Thursday, March 20, 2008

Saving in employer's stocks

Megan McArdle blogs:

* One-third of employees eligible to invest in company stock through their 401(k) have more than 20% in their company's stock.

* Almost 9% of them have more than 80% invested in their employer.

* For employees in their 60s, almost 20% hold half of their 401(k) savings in company stock.

(This, in regard to a report that Bear Stearns' employees' 401(k) plans were heavily invested in the company's stock. The thread of comments then discusses whether BS offered or did not offer stock-purchase options in their 401k's (it seems they did not, but had an ESOP for it).)

Should I feel sorry for Enron/Bear employees who put 20 or 80 percent of their pensions on Enron/Bear shares? There was plenty of advice out there to NOT do that. I certainly don't feel sorry for traders/analysts/executives etc who did it: they are financially savvy. Perhaps some employees who are not expected to have known better? OK, I feel sorry for that hypothetical lot.

Thaler and Goolsbee must be having a melancholy-tinged chuckle. Is this more evidence that we're all irrational (or so bad at dealing with risk or so prone to mistaken beliefs) that we need to be protected from our own failed instincts? (Like whether to have the option to sign in or to sign out of 401k's to start with.)

(And please, let's not get started with the argument that employees have better info that non-employees and so their decision is rational. To start with, ESOPs don't work that way: they cannot let employees react to privileged info quickly as it would smack of insider trading; by the time they can do something, the market already has the info (for example, you announce your intent to buy at the beginning of a quarter and the purchase is done at the end of it). What really matters are the incentives given to the purchase (matching purchases, discounts on the price, choosing the lowest price over the following quarter, etc). Also, a case could be made that there is an illusion of having "better information" that will allow you to beat the market after controlling for the special incentives and that the apparent irrationality stems from that, from mistaken believes.)

Hmm. If some smart behavioral econ can show that people do have an irrational tendency to over-invest in their employer's stock (which my experience in companies that offer ESOPs suggests is the case), does this mean a cap should be placed on how much of one's retirement savings can be in the current employer's stock?

Since my knee-jerk, libertarian reaction is to say "no" to more regulation, let me make a modest policy proposal that operates through education (indoctrination?):

Some high-school course should work hard at driving-in a three-step lesson:

  1. Out of each paycheck, first deal with expenditure needs; then with long-term savings; and only then, if you want to gamble, allocate a percentage of the remaining income to it. Stick to that percentage as an iron-clad max (and never as a min!).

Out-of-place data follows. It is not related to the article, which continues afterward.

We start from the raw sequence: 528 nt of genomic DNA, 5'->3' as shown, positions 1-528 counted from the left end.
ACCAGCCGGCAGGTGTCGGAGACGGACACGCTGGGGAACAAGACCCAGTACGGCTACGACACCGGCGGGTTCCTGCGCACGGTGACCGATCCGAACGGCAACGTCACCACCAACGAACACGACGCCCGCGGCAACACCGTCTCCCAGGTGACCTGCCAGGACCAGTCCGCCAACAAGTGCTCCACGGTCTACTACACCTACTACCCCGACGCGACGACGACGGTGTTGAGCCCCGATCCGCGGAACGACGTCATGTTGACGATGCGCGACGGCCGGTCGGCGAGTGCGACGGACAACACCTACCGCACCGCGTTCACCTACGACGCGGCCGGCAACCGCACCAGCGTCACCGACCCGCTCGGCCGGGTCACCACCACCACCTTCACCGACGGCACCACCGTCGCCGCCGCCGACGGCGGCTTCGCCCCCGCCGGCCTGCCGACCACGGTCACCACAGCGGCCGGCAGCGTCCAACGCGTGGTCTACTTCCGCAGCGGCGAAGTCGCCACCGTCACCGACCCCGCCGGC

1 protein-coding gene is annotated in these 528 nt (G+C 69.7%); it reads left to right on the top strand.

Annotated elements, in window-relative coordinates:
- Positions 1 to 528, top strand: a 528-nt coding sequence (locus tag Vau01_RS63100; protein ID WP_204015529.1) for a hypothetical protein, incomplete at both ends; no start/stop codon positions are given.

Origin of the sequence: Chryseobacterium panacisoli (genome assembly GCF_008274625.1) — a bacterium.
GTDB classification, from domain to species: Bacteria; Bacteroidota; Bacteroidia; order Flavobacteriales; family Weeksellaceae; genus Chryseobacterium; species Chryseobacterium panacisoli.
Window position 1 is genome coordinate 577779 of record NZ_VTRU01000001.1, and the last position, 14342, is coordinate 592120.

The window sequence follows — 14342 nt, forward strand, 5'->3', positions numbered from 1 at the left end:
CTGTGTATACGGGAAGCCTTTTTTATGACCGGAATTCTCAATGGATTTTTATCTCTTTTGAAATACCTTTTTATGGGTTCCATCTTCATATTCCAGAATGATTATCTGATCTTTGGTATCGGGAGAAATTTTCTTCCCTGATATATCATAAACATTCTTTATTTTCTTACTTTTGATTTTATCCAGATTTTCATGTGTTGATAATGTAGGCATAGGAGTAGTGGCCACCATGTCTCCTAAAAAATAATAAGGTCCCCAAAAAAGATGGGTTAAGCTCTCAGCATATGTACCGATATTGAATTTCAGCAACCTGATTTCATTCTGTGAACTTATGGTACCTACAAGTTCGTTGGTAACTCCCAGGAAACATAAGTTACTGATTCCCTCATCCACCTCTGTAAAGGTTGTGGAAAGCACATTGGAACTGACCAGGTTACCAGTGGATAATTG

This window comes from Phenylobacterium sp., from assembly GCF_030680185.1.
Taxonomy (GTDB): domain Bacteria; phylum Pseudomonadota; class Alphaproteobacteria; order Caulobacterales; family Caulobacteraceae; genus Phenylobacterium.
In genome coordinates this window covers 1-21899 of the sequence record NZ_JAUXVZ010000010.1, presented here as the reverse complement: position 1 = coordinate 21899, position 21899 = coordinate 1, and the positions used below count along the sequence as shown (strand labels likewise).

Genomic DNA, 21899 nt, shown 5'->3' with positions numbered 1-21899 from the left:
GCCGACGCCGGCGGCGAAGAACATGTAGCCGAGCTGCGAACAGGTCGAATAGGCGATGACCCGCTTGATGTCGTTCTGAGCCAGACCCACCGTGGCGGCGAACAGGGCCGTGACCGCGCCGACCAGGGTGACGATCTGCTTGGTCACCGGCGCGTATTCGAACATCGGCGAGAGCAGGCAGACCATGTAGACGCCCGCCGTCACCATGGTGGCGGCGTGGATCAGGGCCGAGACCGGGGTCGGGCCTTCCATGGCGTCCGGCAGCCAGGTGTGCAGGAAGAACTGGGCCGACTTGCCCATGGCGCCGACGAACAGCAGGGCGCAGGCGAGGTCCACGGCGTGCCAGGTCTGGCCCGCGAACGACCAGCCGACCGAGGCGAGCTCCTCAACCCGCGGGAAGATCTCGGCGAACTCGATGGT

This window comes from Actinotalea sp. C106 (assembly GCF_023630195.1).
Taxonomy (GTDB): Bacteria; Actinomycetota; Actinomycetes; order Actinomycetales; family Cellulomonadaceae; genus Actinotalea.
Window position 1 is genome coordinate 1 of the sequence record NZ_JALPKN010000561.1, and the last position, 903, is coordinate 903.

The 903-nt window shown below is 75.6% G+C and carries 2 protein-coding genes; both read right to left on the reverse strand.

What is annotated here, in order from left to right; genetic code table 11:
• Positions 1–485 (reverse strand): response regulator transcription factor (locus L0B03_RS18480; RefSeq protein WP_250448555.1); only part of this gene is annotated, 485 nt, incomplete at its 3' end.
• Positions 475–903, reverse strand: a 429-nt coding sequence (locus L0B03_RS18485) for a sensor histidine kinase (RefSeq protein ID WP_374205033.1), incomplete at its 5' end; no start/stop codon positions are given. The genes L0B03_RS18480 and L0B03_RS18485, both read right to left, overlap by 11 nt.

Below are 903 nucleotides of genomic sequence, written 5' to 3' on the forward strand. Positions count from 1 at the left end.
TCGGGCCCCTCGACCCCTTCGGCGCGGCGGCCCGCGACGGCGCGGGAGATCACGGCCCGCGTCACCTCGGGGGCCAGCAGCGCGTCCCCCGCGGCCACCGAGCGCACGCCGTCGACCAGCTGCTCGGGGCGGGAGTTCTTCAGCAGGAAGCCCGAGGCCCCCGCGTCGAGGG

2. Dealing in individual shares is gambling, no matter what, period.

  3. Corollary: if your employer offers stock-purchase incentives, that is nothing but subsidized gambling. Allocate accordingly, given the shift in relative returns. But do so out of gambling money.

  4. 401k = LONG term savings = BROAD index funds, where you can park the money and forget about it until retirement starts getting close.

Then victims of ESOPs-gone-bad cannot claim to not have known better. And we don't need to feel guilty about their despair. Which will avoid creating perverse incentives through the political process.


Luis said...

Agreed and agreed. So lets apply some labels: "Of course that is the latte liberal reacting to the libertarian." I agree that we should not jump headlong into more regulation - adjusting caps for pension plan investing. That said, it is foolish to think that "more education will win the day". All that does is allow us not to feel sorry for the employee who loses everything when their "Enron" pension fund goes belly up. Clearly the situation hasn't changed - you just don't feel as bad for them. That's the latte sipper part. So, how to effectuate change? I' of the idea that people are on auto pilot for most things unless something jumps out at us. We tend to accept the "default setting". Along with the education component, make the "default setting" be a low cap on company stock in a company's pension plan. If the plan changes, send out notices with big red letters saying that the default settings are changing.

Gabriel said...

I'm curious about the opposite case... What about people who under-invest (by EMH standards?) in their employer, just because they get to see what goes into the sausage?

ram said...

Touché! Good point! But when would that be under-investing? If knowing "what goes into the sausage" would make me invest less in a company I work for than in an identical company I don't work for (and this after controlling for the risk stemming from saving in the same place that provides my income). Aha! We're talking of a shame-based bias here! Guilt as a source of inefficiency. I like that concept!